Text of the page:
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ISSN: 2638-5945

Open Access Journal of Oncology and Medicine

Case Report(ISSN: 2638-5945)

Recurrent Ischemic Stroke as a First Manifestation of Poorly Differentiated Carcinoma (PDC) of Unknown Etiology Volume 3 - Issue 2

Dani Choufani1, Elena Schmidt2 and Julius Gene Latorre2*

  • 1Department of Neurology, University of Mississippi Medical Center, Syracuse, NY, USA
  • 2Neurocritical Care, Department of Neurology and Neurosurgery, SUNY Upstate Medical University Hospital, USA

Received:October 31, 2019   Published: November 06, 2019

Corresponding author: Julius Gene Latorre, Neurocritical Care Service, Department of Neurology, SUNY Upstate Medical University Hospital, 750 East Adams Street, Syracuse, NY, USA

DOI: 10.32474/OAJOM.2019.03.000160

 

Abstract PDF

Keywords:Paraneoplastic Syndrome; Acute Sschemic Stroke; Cryoptogenic Stroke; Embolic Stroke; Carcinoma

Introduction

The association between cancer and thrombosis has been known for a long time, and the majority of the thromboembolic events associated with cancer are usually diagnosed after the cancer being identified [1]. However, a thromboembolic event may precede the identification of a cancer and maybe the first manifestation of the underlying malignancy [2]. Malignant cancers promote hypercoagulable state and increases the risk of thromboembolism. Carcinoma is the most common cause of ischemic stroke associated with malignancy [3] with lung cancers being the most common [1,4] while adenocarcinoma confers a higher risk of recurrent venous thromboembolism (VTE) [5]. We report a case of recurrent embolic strokes resistant to anticoagulation as the first manifestation of poorly differentiated carcinoma (PDC) of unknown etiology. It is the first case reported in the literature.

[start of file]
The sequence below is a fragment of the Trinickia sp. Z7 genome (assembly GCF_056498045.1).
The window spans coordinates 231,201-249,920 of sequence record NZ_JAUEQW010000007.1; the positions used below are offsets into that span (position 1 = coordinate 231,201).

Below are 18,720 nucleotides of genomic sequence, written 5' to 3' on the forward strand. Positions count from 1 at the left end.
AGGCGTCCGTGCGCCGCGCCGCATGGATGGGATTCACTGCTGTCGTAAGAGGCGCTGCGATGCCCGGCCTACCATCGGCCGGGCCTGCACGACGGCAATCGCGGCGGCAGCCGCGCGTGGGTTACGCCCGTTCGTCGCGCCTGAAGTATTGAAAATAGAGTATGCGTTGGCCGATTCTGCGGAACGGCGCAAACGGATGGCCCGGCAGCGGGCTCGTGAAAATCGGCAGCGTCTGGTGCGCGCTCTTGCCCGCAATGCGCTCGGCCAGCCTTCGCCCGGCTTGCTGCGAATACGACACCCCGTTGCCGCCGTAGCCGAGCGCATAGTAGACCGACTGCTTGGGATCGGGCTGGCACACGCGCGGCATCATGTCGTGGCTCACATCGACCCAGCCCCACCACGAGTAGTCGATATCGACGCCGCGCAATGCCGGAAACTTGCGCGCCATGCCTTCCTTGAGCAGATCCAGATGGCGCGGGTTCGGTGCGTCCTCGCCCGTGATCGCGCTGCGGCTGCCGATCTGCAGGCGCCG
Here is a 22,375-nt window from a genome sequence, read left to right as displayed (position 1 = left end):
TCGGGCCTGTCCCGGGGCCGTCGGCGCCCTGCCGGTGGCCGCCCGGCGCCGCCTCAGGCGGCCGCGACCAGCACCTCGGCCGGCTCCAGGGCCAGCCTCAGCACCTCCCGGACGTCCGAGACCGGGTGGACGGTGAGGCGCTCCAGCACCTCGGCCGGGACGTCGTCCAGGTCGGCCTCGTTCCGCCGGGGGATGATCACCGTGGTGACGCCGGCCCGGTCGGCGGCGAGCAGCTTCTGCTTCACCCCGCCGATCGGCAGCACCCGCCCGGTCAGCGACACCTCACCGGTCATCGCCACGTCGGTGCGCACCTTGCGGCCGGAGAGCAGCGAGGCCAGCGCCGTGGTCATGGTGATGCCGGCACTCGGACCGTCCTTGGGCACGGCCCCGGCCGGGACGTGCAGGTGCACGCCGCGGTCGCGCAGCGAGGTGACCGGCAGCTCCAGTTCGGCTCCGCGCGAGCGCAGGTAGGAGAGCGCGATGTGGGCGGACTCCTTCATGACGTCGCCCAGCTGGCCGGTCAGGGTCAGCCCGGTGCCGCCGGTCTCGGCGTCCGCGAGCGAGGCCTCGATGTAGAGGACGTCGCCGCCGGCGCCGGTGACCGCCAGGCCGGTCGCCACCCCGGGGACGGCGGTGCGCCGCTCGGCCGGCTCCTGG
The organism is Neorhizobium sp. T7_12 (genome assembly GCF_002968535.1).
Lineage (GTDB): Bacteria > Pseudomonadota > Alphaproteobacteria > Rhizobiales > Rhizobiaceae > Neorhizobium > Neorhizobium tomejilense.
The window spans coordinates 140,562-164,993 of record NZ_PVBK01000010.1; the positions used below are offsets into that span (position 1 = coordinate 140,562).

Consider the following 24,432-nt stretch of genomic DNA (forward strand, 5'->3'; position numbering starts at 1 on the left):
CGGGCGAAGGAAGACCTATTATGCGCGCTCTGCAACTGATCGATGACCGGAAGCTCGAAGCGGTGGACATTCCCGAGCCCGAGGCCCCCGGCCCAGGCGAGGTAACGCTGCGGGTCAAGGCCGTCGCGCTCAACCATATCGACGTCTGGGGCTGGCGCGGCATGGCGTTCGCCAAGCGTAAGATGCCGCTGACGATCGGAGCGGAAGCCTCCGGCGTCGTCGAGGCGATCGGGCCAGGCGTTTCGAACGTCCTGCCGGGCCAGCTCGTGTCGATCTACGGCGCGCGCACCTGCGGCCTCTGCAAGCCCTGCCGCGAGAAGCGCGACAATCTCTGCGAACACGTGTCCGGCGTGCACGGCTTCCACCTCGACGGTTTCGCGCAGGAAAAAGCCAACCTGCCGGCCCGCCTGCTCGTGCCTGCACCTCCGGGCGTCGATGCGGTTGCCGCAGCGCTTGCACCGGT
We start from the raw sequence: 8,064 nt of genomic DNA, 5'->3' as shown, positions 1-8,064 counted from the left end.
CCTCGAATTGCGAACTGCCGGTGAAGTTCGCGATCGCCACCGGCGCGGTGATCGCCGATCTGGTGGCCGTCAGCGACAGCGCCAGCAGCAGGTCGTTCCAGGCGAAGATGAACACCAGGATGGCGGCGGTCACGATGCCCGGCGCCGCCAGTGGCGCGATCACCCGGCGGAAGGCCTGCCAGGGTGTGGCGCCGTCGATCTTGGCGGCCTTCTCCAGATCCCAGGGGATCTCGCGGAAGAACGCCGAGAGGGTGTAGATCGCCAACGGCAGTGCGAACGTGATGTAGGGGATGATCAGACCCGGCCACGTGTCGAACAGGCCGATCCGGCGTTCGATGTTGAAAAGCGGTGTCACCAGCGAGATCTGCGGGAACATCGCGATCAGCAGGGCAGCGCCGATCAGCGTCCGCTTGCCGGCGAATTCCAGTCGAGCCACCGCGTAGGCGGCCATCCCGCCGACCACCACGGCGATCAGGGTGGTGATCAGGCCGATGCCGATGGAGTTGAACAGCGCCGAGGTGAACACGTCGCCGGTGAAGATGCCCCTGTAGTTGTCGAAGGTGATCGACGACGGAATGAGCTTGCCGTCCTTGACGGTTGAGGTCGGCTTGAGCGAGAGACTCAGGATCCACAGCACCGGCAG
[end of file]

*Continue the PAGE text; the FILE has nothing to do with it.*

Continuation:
Case Report

A 57 years old male patient presented to our hospital with nonfluent aphasia. There was no significant past medical history and he denied smoking, alcohol or illicit drug use. Clinical examination revealed a right inferior quadrantanopsia, a right upper extremity weakness with strength 4/5 according to Medical Research Council Scale. There were difficulties in word-finding, naming and reading with intact repetition. His admission National Institute of Health Stroke Scale (NIHSS) was 6. He was deemed ineligible for thrombolysis due to unclear onset time and was started on aspirin and high intensity statin. The CT angiography of the head and neck showed no evidence of aneurysm, dissection, significant flow stenosis, or arteriovenous malformations. A Transesophageal Echocardiography (TEE) showed normal left ventricular function with no evidence of a thrombus or a Patent Foramen Ovale (PFO). A Magnetic Resonance Imaging (MRI) of the brain showed acute infarcts within multiple vascular territories, involving the bilateral cerebellum, left frontal, temporal, parietal and occipital lobes, consistent with embolic infarcts (Figure1). A four-vessel digital subtraction cerebral angiogram did not show evidence of vasculitis or vessel malformation. A hypercoagulable panel did not reveal evidence of hematologic hypercoagulability. The patient was treated with warfarin with low molecular weight heparin bridging due to the highly embolic nature of the MRI findings, and was discharged to the acute inpatient rehabilitation facility. While at the rehab, the patient started complaining of back and abdominal pain. A CT abdomen and pelvis identified heterogeneously enhancing lesion within the lower pole of kidney with extensive lymphadenopathy (Figure 2). While waiting for biopsy to be done, the patient had worsening of aphasia and dysarthria prompting readmission. Repeat MRI brain showed new scattered areas of acite infarcts in different vascular territories (Figure 3). Anticoagulation was continued. Two days later, he had worsening mental status and repeat imaging showed more acute infarction. Biopsy of the abdominal lymph node was facilitated, and result showed poorly differentiated carcinoma of unknown origin. The family opted for comfort measures only and the patient expired shortly.